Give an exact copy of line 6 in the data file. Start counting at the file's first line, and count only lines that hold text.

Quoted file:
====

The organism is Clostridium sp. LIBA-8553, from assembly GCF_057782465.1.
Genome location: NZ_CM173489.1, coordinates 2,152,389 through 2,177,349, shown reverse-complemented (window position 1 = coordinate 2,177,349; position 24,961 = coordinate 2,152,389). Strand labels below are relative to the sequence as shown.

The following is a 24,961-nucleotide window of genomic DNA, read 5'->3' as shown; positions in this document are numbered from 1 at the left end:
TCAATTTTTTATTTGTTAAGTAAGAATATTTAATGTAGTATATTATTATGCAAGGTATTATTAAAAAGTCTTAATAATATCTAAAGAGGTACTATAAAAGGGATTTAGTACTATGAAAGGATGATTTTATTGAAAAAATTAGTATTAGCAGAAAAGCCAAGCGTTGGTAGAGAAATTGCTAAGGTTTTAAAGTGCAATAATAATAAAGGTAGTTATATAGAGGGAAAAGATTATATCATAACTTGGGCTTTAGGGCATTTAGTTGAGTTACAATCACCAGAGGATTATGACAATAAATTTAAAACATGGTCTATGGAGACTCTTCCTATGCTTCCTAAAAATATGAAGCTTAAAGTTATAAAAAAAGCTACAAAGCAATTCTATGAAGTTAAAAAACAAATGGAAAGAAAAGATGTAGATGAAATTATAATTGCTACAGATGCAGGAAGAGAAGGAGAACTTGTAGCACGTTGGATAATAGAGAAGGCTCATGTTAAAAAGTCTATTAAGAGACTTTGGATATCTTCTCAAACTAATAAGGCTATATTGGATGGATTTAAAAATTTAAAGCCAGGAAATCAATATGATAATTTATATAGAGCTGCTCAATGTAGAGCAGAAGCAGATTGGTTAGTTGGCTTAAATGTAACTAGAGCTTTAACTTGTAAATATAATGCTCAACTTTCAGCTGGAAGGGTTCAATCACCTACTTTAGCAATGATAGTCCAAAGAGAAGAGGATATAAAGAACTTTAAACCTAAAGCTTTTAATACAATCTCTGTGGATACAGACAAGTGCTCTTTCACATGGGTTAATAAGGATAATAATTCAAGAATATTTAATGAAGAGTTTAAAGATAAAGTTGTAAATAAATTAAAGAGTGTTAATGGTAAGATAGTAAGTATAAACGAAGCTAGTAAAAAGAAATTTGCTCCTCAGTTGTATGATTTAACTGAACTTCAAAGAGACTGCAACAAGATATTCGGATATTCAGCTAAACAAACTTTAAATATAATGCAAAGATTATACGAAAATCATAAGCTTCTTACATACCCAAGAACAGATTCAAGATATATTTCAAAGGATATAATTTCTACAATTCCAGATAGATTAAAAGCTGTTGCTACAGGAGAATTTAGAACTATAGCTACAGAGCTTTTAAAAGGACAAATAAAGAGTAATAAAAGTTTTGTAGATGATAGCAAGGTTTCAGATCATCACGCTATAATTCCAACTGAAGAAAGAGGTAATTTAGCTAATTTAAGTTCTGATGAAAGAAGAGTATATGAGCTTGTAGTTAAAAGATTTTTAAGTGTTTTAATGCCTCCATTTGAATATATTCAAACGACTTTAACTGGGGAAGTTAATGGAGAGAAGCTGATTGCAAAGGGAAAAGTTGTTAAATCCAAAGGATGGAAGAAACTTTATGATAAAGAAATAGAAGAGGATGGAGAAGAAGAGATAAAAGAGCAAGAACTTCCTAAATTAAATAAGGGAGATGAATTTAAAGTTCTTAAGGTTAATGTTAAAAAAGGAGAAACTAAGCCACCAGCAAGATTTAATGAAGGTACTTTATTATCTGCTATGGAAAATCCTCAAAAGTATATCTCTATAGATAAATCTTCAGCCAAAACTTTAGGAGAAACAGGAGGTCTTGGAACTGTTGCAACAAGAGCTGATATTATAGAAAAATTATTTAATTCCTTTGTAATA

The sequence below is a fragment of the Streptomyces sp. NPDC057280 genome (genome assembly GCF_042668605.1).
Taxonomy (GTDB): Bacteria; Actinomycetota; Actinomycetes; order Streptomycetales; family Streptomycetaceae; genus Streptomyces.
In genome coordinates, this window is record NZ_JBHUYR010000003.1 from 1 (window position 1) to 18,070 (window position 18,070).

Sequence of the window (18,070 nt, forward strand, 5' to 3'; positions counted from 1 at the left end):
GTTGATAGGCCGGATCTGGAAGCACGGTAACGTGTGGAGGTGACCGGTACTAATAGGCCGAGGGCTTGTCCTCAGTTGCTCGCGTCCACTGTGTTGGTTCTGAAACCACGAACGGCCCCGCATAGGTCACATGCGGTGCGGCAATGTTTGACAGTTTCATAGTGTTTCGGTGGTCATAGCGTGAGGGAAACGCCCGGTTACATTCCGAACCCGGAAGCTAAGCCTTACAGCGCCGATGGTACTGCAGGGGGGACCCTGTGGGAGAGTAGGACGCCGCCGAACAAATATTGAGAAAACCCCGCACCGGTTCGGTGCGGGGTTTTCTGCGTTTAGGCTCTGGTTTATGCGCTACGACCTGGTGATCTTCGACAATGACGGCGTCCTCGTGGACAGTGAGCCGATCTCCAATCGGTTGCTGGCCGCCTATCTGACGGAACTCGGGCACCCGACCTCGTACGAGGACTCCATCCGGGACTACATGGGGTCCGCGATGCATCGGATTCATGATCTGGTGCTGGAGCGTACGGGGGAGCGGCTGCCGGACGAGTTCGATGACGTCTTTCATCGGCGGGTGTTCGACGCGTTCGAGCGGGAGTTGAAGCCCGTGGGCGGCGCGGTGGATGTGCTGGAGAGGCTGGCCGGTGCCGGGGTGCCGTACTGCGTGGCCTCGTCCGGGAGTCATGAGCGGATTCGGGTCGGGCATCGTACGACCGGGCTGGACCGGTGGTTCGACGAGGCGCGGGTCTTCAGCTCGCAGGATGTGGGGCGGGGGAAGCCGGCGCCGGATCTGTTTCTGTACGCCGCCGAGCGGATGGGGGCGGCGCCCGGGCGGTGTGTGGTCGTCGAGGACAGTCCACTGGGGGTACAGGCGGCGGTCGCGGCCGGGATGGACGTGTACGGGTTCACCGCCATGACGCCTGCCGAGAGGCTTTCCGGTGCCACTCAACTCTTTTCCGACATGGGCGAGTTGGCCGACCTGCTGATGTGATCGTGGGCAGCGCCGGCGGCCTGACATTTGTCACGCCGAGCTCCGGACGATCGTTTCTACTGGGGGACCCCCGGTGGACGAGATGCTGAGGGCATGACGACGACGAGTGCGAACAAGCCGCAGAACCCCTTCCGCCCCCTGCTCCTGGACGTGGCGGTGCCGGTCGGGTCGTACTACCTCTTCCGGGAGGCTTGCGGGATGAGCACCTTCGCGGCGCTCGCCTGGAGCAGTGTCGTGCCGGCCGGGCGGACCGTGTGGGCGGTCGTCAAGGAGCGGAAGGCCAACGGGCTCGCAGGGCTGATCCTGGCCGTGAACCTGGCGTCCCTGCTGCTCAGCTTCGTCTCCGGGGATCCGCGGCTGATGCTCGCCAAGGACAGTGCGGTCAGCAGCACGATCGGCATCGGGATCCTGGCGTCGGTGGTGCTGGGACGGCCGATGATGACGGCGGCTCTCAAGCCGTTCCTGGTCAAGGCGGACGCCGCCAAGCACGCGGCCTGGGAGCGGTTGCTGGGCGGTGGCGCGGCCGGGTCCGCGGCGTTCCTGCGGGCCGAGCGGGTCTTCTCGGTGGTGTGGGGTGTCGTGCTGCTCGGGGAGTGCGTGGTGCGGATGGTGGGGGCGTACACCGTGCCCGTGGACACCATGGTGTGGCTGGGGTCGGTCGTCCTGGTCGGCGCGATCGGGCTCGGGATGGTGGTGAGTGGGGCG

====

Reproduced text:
Taxonomy (GTDB): Bacteria; Actinomycetota; Actinomycetes; order Streptomycetales; family Streptomycetaceae; genus Streptomyces.